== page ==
So this contains everything about the House alone. Where shall we begin? We should probably strike out promoting the general Welfare, and add in the defense of every individual's right to private property in the preamble. I like I:1:1-3 as they are. Clause 4 is already amended, and for good reason, but since I'm assuming we'll get to the Amendments later, it might as well be said. As for the rest, the only thing that might be controversial is granting the House the sole Power of Impeachment. Should it have the power at all (rather than, say, vested in the Senate) or should that power be shared?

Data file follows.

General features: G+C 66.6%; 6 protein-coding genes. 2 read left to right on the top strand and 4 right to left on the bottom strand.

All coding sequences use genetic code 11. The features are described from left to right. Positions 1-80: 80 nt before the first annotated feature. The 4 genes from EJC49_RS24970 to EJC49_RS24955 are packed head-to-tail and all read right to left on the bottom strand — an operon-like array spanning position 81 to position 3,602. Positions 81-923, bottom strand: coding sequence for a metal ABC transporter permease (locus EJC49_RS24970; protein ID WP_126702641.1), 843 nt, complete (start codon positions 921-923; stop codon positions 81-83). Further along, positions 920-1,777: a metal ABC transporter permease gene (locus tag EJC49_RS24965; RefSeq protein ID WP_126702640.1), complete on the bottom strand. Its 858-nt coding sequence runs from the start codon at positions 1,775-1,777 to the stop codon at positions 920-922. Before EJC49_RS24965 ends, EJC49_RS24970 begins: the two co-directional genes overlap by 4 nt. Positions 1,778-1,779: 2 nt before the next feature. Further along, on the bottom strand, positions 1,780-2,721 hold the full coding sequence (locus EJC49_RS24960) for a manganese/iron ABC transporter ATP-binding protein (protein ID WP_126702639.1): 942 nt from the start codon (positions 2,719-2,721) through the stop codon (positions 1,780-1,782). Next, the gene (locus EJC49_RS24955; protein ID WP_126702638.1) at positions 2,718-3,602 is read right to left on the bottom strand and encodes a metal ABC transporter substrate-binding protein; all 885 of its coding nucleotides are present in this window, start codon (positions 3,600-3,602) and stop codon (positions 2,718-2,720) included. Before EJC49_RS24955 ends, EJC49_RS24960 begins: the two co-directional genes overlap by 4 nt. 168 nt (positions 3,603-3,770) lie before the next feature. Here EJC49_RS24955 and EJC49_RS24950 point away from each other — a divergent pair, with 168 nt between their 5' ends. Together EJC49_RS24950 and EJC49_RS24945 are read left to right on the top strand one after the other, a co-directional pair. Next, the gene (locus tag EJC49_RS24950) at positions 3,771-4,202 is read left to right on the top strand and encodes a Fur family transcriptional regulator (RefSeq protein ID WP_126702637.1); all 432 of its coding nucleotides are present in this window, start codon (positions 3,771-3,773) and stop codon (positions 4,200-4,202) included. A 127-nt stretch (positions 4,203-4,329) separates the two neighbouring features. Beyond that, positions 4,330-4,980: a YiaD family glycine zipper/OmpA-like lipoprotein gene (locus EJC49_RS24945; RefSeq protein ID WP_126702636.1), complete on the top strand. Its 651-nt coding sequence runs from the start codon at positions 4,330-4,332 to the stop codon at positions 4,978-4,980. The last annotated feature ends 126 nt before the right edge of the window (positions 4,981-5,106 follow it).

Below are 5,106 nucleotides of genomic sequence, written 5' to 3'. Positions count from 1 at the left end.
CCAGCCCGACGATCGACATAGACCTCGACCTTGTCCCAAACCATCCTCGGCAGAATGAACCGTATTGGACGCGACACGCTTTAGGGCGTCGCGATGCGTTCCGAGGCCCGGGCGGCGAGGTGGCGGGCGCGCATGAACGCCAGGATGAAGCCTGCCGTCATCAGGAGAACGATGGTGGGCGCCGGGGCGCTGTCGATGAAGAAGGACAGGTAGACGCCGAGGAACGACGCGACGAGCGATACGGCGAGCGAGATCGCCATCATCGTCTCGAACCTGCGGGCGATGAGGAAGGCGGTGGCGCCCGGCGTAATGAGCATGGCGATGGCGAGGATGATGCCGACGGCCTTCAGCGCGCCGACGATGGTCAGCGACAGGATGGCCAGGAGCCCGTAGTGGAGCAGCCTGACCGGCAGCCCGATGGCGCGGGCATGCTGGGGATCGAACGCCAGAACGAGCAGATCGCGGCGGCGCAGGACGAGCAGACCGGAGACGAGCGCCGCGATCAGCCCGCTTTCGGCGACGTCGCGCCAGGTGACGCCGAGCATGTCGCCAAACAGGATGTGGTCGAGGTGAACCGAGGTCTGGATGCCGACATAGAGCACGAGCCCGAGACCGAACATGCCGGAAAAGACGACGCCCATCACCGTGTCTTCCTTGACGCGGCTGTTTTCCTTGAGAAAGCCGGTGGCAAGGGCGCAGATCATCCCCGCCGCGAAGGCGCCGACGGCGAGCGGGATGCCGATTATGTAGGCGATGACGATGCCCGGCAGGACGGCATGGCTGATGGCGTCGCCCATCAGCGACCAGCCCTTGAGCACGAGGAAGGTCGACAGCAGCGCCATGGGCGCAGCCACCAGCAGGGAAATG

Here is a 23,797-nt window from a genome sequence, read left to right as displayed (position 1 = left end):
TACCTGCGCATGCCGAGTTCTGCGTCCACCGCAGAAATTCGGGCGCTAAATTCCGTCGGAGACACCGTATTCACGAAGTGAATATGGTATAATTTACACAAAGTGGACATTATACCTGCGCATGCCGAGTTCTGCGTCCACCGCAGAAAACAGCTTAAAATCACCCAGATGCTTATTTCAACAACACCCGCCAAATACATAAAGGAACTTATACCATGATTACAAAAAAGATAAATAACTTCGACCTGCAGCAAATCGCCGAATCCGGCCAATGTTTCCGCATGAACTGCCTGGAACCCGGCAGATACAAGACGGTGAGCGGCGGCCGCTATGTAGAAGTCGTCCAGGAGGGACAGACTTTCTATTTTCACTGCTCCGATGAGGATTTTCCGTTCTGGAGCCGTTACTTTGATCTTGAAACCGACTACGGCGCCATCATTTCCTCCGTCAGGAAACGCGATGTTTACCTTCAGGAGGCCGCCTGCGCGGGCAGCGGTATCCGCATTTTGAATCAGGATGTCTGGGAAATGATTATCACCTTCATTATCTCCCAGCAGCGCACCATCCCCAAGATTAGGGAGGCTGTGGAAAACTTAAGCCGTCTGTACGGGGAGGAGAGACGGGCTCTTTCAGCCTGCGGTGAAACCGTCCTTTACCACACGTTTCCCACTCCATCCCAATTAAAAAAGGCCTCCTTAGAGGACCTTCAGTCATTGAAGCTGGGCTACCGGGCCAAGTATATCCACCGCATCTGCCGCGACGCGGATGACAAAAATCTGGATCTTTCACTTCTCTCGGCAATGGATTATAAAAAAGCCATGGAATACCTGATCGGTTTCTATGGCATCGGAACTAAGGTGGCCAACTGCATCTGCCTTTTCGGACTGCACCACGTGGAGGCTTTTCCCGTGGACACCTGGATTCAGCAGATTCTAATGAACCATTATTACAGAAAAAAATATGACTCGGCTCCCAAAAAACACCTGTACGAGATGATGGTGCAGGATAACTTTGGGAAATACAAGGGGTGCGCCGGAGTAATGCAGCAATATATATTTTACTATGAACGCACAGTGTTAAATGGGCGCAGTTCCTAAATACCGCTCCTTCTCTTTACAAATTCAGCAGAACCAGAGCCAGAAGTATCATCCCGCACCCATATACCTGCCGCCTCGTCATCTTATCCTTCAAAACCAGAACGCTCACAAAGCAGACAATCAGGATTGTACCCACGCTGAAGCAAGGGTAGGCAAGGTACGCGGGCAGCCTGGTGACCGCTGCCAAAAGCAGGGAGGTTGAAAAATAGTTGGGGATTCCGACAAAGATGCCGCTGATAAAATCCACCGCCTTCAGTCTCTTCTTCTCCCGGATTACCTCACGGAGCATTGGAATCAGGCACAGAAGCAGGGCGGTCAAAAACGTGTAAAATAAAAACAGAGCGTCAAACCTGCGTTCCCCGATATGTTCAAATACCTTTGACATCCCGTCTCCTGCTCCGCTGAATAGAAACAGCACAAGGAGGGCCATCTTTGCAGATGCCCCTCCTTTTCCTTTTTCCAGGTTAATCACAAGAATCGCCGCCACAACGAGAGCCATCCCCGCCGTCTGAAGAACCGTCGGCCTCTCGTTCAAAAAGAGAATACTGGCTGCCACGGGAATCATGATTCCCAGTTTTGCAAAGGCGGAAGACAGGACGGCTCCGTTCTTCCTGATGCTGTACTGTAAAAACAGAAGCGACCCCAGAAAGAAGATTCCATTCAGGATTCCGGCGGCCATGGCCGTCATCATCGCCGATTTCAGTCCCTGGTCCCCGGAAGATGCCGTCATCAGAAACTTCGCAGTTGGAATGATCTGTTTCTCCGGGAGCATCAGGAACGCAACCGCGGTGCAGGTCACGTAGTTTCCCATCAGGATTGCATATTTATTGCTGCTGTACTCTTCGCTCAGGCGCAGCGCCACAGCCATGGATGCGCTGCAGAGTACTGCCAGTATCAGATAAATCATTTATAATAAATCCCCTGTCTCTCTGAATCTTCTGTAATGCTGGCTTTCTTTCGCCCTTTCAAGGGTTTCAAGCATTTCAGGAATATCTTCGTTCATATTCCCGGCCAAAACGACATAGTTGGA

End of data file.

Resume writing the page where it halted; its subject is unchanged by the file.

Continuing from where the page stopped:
"I don't understand the question. Why would we need to be lawyers of scholars of legal history to be able to do this?"

You don't need to be a soldier to fight a war, but it helps.

[Editted for style]

Edited by aleph_0
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Shouldn't there also be an amendment or clause in this hypothetical Constitution making it explicit that there is to be a complete separation of state and economics?
Yeah, that would be the "free trade clause", which would read "no act shall be made illegal solely on the basis of exchange of consideration" (see discussion here). Thus murder is illegal (for free or for hire); giving of food without a license to others is not illegal so it would be unconstitutional to require licenses of (or otherwise restrict) food vendors. I think that clause would give the desired effect of separating state and economy without mistakenly implying that fraud is not punishable.